– Gold hits $1,355/oz as USD at 32-month low -concerns about Trump, US economy
– Silver and platinum 2.3% and 1.2% higher in week; palladium 3% lower
– Euro Stoxx flat for week – S&P 500, Nikkei down 0.65% and 2.2%
– Geo-political concerns including North Korea, falling USD push gold 2.1% in week
– Gold prices reach $1,355 this morning following Mexico earthquake
– Safe haven demand sees gold over one year high, highest since August 2016
– Silver touches $18.24 – highest level since April 2017
– Goldman, BoAML and Deutsche Bank all warn re markets this week
Editor: Mark O’Byrne
This morning the earthquake in Mexico likely contributed to gold eking out further gains to $1,355/oz, its highest since August 2016. The gold price is now up 2.1% for the week.
Sadly some of the short-term performance in both gold and silver is because of devastating events around the globe. From hurricanes and earthquakes to potential nuclear wars.
However, as explained earlier this week, while gold is reacting to geopolitical events in the short term, the real driver of gold will be the impact of these events which is government money printing and debasement of the currency. Only this week, Trump extended the debt ceiling – with the devastation of the floods in Texas and Hurricane Irma the latest reason to increase the US national debt.
Is the Euro too strong?
Yesterday the ECB decided to leave interest rates unchanged. On the back of the decision, the euro rose to $1.20 pushing the US dollar to a 32-month low. Draghi did not express concern over the currency’s strength.
Some indication was given as to the when the ECB would taper asset purchases – October is expected.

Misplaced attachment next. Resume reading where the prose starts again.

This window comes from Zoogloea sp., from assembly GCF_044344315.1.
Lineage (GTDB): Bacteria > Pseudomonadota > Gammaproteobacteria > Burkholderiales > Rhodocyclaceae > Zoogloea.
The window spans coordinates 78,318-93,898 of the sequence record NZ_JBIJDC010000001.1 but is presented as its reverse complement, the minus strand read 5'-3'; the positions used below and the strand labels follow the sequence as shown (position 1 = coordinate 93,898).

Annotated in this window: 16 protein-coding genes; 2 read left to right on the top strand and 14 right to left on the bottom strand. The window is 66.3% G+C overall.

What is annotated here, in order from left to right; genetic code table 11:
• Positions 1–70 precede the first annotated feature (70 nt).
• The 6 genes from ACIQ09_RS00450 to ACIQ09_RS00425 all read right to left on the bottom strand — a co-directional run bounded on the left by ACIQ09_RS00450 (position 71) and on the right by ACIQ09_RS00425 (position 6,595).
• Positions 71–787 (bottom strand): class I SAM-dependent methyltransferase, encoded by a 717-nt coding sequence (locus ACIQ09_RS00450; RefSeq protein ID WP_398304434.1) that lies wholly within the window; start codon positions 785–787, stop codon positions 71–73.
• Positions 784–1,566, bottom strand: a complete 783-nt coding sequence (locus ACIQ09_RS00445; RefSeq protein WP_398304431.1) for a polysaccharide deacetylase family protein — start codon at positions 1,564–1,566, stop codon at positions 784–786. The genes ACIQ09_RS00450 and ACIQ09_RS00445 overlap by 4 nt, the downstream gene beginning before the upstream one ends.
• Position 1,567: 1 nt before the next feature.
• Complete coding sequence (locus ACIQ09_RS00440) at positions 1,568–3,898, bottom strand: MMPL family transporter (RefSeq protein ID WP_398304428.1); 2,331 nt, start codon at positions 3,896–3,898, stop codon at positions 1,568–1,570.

Relative to gold and silver in the last week, the euro has underperformed.
No increase in the US rates or the dollar
Meanwhile in the US weak economic data and events in Texas and Florida have likely pushed any chance of further rate hikes back. Data yesterday showed weekly jobless claims rose this week to their highest since 2015. Hurricane Harvey likely contributed to this and it is likely the start of a trend and will likely get worse.
Odds of the increase happening this year have slipped from 40% to 29%. For many a rate hike would be bad news for gold and silver prices. However so far this year this has not proven to be as damaging as some bears expected. Indeed, as we have shown with data and charts many times, rising interest rates generally corresponds with rising gold prices – as seen in the 1970s and from 2003 to 2006.
Trump’s deal-making and money printing
This week President Trump struck a short-term deal with the Democrats in order to avoid a showdown over the US debt ceiling. Many had been worried that the issue would be dragged out by both parties. Republicans were reportedly furious at Trump’s decision.
As a result gold fell back somewhat after a stellar start to the week. Many market participants had expected the debt ceiling issue to be a far greater issue than it turned out to be. Of course, it still is a big issue as Trump and the Democrats have merely pushed the can down the road, but for now this is something they (and markets) will likely not worry about too much.